- A new report has revealed that Texas could again be at risk of widespread power outages in extreme winter conditions.
- The state continues to grapple with the fallout from the deadly February storms that left millions of people without electricity and water.
- In the event of a storm, the Texas power grid is expected to run out of 37% of the state’s total energy requirements.
Residents of Lone Star State could have another long and difficult winter ahead.
Texas is again threatened with widespread power outages if extreme weather conditions strike this season, according to a new report from the nonprofit North American Electric Reliability Corporation (NERC), a poignant warning after the state was devastated by severe storms earlier this year.
While NERC has also indicated a risk to other parts of the South and Midwest, the greatest risk remains in Texas, which is expected to be 37% less than the supply of total energy needed during a storm.
The assessment comes as the state continues to grapple with the fallout from the historic February storms that brought freezing temperatures, snow and ice and left millions of Texans without power or clean water for days. The unprecedented time is gone 210 dead and led to more than $ 50 billion in damage, prompting the Biden administration to declare a national disaster in the state.
In the aftermath, many residents also faced numerous billing and insurance issues, forcing some to pay astronomical electricity bills of over $ 1,000 a day as their plans were tied to wholesale tariffs. .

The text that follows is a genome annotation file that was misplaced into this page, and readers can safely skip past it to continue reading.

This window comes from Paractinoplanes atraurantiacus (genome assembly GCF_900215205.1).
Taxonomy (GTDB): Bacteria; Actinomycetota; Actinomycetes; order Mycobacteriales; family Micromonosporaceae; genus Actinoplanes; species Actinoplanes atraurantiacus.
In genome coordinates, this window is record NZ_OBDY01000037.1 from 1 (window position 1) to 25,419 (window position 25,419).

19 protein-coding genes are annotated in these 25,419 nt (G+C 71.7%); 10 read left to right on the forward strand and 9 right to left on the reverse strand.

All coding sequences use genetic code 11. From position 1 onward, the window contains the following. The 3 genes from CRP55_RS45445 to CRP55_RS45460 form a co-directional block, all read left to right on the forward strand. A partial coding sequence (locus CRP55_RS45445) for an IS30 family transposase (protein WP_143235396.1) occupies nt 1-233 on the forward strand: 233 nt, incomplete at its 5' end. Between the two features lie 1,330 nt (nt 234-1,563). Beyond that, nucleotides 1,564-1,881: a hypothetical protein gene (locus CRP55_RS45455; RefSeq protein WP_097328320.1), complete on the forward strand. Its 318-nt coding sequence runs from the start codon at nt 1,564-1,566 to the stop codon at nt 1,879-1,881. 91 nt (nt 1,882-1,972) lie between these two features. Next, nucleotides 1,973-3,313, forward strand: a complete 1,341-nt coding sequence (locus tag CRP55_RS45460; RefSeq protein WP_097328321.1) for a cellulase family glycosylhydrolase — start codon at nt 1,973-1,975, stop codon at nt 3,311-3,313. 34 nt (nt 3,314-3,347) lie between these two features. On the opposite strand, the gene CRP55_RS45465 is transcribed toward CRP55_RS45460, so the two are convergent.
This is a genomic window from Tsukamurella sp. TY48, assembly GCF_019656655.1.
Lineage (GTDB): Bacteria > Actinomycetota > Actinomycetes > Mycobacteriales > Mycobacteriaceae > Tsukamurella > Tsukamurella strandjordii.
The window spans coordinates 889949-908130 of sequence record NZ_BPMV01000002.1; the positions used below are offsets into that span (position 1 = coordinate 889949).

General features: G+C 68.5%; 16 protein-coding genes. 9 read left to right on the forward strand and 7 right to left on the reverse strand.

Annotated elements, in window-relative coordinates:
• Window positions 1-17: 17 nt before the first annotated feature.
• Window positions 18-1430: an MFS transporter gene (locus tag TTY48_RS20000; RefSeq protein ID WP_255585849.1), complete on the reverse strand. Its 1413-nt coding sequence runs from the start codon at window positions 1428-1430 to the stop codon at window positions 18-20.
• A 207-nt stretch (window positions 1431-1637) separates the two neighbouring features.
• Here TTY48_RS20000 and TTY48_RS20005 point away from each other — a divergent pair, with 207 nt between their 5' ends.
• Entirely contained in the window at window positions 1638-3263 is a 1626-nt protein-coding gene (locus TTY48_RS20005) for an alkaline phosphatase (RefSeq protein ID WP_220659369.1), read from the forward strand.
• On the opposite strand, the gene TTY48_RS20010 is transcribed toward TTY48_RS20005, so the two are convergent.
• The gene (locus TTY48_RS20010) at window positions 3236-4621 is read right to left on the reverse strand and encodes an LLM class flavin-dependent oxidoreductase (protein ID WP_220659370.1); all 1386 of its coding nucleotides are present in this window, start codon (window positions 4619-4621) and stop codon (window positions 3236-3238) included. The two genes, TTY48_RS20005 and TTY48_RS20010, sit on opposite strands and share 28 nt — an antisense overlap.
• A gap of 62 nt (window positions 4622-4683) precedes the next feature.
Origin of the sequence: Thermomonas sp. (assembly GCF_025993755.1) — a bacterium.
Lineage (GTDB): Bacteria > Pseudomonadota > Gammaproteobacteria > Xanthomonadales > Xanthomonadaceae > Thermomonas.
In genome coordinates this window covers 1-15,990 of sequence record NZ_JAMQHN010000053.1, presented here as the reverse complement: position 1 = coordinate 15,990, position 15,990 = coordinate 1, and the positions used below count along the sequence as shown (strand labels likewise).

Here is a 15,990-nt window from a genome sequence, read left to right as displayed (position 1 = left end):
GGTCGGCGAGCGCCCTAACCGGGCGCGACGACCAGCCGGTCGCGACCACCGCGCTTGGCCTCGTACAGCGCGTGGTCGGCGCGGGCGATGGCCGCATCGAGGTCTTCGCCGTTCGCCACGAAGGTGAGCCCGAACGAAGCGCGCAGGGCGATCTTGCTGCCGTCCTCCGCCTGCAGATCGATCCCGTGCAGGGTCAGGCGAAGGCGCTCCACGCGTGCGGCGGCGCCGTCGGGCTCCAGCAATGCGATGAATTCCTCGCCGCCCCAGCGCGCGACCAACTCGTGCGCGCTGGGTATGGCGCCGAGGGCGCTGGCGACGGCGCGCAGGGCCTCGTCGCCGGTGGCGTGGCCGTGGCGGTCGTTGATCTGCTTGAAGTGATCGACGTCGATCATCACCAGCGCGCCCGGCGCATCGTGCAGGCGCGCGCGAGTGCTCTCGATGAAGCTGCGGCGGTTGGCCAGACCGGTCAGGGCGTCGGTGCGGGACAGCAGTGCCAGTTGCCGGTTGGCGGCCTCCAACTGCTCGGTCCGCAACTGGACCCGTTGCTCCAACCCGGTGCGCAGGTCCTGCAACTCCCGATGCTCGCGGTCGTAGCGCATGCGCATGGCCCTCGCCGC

“Winter storm Uri exposed vulnerabilities in our electricity and natural gas systems during long periods of widespread cold weather,” Mark Olson, reliability assessments manager at NERC, said in a press release. “The industry has taken important steps to prepare for extreme weather conditions this winter, but our existing production fleet and fuel infrastructure remain exposed in many areas. “
To further mitigate outages, NERC said power companies should take proactive steps to prepare for extreme winter conditions, including implementing emergency operating plans, conducting exercises and interviewing generators on fuel status and availability.
“To withstand extreme weather conditions, we rely on our grid managers to proactively monitor the generating fleet, adjust operating plans and keep lines of communication open,” Olson said in a press release.
According to News 4 San AntonioThe Electric Reliability Council of Texas – the company that operates the Texas power grid – plans to inspect 300 power plants over the course of 21 days in December in an effort to avoid power outages.
“To see what could happen in extreme cases in ERCOT, I think it’s very disappointing and something that we have to see how we can rectify,” said John Moura, director of reliability assessment of the NERC, at News 4.